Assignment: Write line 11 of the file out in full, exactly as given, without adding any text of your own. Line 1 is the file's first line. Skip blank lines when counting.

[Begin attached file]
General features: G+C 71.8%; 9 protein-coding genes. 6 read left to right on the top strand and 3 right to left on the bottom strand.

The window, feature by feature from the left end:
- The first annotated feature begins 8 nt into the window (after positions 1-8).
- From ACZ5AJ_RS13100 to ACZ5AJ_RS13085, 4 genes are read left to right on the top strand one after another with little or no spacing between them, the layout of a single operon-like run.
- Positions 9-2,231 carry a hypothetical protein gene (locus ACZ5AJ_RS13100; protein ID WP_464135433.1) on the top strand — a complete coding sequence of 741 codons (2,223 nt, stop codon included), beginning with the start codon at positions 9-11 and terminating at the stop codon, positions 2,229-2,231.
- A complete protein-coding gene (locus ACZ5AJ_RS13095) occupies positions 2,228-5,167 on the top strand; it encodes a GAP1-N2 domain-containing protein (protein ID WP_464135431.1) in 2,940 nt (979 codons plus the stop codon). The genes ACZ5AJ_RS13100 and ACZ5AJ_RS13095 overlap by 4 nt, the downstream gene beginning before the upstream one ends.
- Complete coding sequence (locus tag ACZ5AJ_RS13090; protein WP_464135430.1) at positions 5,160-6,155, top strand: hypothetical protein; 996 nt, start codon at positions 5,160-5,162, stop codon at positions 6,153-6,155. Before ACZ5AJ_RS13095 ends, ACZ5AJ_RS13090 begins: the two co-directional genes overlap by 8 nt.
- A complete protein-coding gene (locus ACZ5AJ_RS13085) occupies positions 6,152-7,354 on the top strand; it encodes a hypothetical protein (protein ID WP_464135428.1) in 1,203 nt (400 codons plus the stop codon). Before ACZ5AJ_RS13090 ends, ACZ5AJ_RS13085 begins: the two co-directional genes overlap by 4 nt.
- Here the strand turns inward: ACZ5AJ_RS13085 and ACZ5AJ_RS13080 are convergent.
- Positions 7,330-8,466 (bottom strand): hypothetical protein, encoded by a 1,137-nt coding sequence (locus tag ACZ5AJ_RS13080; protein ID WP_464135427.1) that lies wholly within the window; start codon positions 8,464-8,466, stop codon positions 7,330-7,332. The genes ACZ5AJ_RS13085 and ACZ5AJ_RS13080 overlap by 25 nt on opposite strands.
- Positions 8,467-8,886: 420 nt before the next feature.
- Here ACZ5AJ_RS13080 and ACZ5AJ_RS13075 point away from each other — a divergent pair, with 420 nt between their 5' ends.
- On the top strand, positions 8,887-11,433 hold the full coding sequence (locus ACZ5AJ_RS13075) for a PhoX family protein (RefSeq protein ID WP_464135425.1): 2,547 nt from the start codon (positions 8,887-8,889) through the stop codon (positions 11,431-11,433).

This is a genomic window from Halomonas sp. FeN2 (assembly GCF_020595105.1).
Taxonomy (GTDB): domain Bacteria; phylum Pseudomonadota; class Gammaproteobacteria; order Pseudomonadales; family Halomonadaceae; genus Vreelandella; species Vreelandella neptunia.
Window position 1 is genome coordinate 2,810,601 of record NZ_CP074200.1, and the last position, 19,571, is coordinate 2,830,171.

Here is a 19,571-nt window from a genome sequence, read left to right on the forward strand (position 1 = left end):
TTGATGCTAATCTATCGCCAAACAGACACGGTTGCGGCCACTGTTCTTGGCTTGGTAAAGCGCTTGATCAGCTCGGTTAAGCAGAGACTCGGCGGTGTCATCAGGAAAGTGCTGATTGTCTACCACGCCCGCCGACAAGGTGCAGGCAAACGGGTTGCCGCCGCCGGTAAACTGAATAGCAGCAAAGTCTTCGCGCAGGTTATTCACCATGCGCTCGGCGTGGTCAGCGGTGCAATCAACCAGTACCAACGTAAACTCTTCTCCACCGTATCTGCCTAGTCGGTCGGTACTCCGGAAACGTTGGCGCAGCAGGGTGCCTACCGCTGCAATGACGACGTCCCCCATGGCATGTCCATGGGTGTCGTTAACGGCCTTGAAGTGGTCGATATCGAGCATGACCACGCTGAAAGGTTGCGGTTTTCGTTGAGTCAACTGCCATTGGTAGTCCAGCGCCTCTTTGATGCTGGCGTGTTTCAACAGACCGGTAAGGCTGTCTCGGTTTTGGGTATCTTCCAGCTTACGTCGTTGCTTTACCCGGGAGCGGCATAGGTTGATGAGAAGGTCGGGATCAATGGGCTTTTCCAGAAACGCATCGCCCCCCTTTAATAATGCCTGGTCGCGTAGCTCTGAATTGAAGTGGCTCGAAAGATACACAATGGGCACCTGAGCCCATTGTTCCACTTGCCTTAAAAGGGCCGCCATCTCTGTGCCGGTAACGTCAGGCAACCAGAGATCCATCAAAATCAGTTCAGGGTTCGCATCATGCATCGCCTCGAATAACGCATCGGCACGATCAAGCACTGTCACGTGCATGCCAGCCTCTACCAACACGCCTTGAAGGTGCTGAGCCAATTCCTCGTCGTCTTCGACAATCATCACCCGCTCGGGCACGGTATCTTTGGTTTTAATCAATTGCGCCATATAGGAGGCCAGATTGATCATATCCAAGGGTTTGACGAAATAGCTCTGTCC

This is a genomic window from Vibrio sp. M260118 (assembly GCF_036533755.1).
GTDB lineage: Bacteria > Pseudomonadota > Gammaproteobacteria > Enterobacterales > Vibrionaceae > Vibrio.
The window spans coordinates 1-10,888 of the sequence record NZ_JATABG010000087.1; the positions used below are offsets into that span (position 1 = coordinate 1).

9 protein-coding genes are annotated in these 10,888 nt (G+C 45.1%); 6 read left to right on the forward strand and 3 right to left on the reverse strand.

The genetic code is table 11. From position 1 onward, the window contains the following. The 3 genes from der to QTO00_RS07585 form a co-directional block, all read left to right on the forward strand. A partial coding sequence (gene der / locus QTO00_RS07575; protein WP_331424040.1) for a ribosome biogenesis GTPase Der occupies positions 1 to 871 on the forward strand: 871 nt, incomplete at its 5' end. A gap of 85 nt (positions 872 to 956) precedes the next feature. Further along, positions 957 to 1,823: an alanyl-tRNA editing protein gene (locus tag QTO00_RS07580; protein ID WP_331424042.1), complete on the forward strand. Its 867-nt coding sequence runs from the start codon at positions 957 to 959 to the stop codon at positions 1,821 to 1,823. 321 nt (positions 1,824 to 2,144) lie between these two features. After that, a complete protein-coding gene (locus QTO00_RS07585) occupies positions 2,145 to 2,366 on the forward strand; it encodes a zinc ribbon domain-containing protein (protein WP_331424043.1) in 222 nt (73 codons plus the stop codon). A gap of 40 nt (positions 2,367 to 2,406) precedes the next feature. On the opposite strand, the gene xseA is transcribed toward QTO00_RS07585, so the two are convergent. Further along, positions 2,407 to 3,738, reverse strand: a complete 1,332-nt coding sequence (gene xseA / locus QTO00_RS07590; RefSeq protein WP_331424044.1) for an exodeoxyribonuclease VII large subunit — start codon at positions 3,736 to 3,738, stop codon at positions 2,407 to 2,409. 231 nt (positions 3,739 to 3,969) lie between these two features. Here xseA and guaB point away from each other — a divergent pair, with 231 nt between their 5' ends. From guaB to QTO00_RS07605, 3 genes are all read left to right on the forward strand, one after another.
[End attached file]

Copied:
- Positions 8,467-8,886: 420 nt before the next feature.